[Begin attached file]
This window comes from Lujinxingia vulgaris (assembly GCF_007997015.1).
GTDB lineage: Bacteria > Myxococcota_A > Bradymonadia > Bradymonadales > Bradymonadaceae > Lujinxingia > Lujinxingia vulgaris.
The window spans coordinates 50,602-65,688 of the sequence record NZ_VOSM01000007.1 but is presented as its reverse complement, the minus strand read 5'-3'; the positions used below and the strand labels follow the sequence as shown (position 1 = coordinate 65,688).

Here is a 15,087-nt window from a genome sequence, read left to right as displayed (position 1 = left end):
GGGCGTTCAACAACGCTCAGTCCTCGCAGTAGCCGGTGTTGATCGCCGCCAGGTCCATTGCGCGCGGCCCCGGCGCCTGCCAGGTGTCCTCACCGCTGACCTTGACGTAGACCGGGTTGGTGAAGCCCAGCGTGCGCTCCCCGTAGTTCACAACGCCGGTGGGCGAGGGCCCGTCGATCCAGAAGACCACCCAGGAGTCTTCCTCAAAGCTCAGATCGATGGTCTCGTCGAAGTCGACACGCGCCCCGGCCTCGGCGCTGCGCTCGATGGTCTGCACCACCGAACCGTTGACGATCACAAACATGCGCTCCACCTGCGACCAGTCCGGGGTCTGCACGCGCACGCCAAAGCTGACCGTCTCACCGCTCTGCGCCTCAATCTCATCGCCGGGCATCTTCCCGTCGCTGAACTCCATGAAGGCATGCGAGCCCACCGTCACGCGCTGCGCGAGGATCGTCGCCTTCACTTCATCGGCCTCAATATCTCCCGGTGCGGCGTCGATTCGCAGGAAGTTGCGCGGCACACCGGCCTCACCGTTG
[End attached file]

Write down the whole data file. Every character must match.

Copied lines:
This window comes from Lujinxingia vulgaris (assembly GCF_007997015.1).
GTDB lineage: Bacteria > Myxococcota_A > Bradymonadia > Bradymonadales > Bradymonadaceae > Lujinxingia > Lujinxingia vulgaris.
The window spans coordinates 50,602-65,688 of the sequence record NZ_VOSM01000007.1 but is presented as its reverse complement, the minus strand read 5'-3'; the positions used below and the strand labels follow the sequence as shown (position 1 = coordinate 65,688).

Here is a 15,087-nt window from a genome sequence, read left to right as displayed (position 1 = left end):
GGGCGTTCAACAACGCTCAGTCCTCGCAGTAGCCGGTGTTGATCGCCGCCAGGTCCATTGCGCGCGGCCCCGGCGCCTGCCAGGTGTCCTCACCGCTGACCTTGACGTAGACCGGGTTGGTGAAGCCCAGCGTGCGCTCCCCGTAGTTCACAACGCCGGTGGGCGAGGGCCCGTCGATCCAGAAGACCACCCAGGAGTCTTCCTCAAAGCTCAGATCGATGGTCTCGTCGAAGTCGACACGCGCCCCGGCCTCGGCGCTGCGCTCGATGGTCTGCACCACCGAACCGTTGACGATCACAAACATGCGCTCCACCTGCGACCAGTCCGGGGTCTGCACGCGCACGCCAAAGCTGACCGTCTCACCGCTCTGCGCCTCAATCTCATCGCCGGGCATCTTCCCGTCGCTGAACTCCATGAAGGCATGCGAGCCCACCGTCACGCGCTGCGCGAGGATCGTCGCCTTCACTTCATCGGCCTCAATATCTCCCGGTGCGGCGTCGATTCGCAGGAAGTTGCGCGGCACACCGGCCTCACCGTTG